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The parents of a young woman killed earlier this spring when a sightseeing duck boat ran over her at an intersection are calling for the passage of a new law aimed at making the amphibious vehicles and other tour buses safer.
Twenty-eight-year-old Allison Warmuth was on a motorbike stopped at a red light, but also in the blind spot of a sightseeing duck boat on April 30. When the light turned green, the huge vehicle rolled over her, killing her and seriously injuring her passenger.
On Wednesday, just a month and a half after her death, Allison's parents, Ivan and Martha Warmuth, went to the State House to advocate for a bill aimed at improving safety for the sightseeing vehicles.
"This was a preventable accident," Ivan Warmuth said. "My daughter did nothing wrong. She was exactly following the rules of the road. But the accident was the result of systemic flaws in the design, the safety equipment and operation of these vehicles," he added.
The family reached out to Boston Duck Tours after the tragedy, Martha Warmuth said. They requested the company add a second employee to each tour to provide historical narration, allowing the driver to concentrate solely on operating the vehicle in a safe manner.
Martha Warmuth said the company's response — to hold off on adding the second employee until the investigation is complete — was very unsatisfactory.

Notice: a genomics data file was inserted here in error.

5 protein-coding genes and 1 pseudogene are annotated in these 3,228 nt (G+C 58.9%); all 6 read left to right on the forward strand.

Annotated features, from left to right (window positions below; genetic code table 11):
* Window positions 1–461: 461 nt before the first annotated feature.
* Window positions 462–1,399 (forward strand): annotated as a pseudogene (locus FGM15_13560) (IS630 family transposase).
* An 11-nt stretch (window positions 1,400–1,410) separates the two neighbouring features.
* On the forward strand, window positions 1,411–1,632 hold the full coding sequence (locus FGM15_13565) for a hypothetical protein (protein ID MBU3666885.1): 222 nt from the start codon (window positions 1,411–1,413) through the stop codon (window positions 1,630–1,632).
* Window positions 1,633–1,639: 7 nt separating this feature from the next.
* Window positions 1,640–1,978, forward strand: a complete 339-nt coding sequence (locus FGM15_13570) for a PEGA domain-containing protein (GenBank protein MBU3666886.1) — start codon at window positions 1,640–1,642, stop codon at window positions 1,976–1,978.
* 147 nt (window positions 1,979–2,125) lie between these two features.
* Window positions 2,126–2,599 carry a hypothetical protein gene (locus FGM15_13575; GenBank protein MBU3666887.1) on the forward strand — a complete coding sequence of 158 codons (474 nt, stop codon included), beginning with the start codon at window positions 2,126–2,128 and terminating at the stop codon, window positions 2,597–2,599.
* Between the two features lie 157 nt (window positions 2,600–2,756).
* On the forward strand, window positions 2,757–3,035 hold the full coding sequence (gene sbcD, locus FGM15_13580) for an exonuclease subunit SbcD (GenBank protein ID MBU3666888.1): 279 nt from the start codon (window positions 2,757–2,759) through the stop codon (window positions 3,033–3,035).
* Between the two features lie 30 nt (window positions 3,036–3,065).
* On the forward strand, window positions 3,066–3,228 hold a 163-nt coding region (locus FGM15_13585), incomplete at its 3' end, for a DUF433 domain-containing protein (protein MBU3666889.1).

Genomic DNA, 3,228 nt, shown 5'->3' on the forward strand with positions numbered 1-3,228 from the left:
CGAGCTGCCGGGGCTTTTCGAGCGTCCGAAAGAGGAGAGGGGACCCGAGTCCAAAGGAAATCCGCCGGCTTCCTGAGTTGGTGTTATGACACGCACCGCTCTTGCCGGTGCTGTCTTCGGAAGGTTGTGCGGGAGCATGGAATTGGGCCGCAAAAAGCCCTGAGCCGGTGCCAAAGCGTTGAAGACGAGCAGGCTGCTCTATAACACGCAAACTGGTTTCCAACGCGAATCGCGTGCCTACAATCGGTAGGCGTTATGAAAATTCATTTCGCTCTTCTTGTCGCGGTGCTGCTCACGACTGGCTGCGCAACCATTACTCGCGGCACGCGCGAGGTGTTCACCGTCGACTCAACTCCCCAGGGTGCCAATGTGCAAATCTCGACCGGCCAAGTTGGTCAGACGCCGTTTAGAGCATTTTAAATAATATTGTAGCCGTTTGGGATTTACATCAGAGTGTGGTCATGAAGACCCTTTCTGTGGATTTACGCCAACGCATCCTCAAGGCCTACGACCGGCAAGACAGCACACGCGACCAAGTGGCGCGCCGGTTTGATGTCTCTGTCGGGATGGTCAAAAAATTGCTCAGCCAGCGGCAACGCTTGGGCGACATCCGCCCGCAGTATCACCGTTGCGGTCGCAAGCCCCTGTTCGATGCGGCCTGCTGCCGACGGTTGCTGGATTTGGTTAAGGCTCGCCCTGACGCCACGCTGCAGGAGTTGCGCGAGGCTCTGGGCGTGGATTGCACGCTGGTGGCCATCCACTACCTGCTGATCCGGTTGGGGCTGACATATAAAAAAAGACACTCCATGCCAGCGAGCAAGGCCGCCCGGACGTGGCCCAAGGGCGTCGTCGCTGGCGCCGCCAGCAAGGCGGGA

"It's obvious that these vehicles are unsafe, so to continue to have that situation with distracted drivers is a real problem," she said.
The bill the Warmuths are supporting would mandate that all sightseeing tours have a separate tour guide, who is not driving the vehicle. The bill also calls for the installation of blind-spot cameras and proximity sensors on amphibious vehicles. Sen. William Brownsberger (D-Belmont) says he views the proposed changes as industry best practices.
"Some operators already do have separation of duties between driving and giving tours. And some duck boat operators in other cities do have the cameras installed," Brownsberger said. "So this is just putting industry best practices in place. And we believe with these practices, there's no reason to believe that these can't be a perfectly safe presence on the streets of Boston, and in other places around the state, by the way. There's some down on the Cape and maybe others."
While not speaking specifically to the proposed bill, Boston Duck Tours issued a written statement Wednesday saying safety has always been the No. 1 priority for the company. It went on to say since the tragedy, the company has already installed a new camera on each duck boat, which will complement the eight existing mirrors to address any blind spots.
The company also plans to add sensory equipment to the front and back of the vehicles in the near term.
Meanwhile, a spokesman for the Suffolk district attorney's office says the crash reconstruction report from Boston police is still pending, so a decision on any charges related to the crash has not been made.
This segment aired on June 15, 2016.
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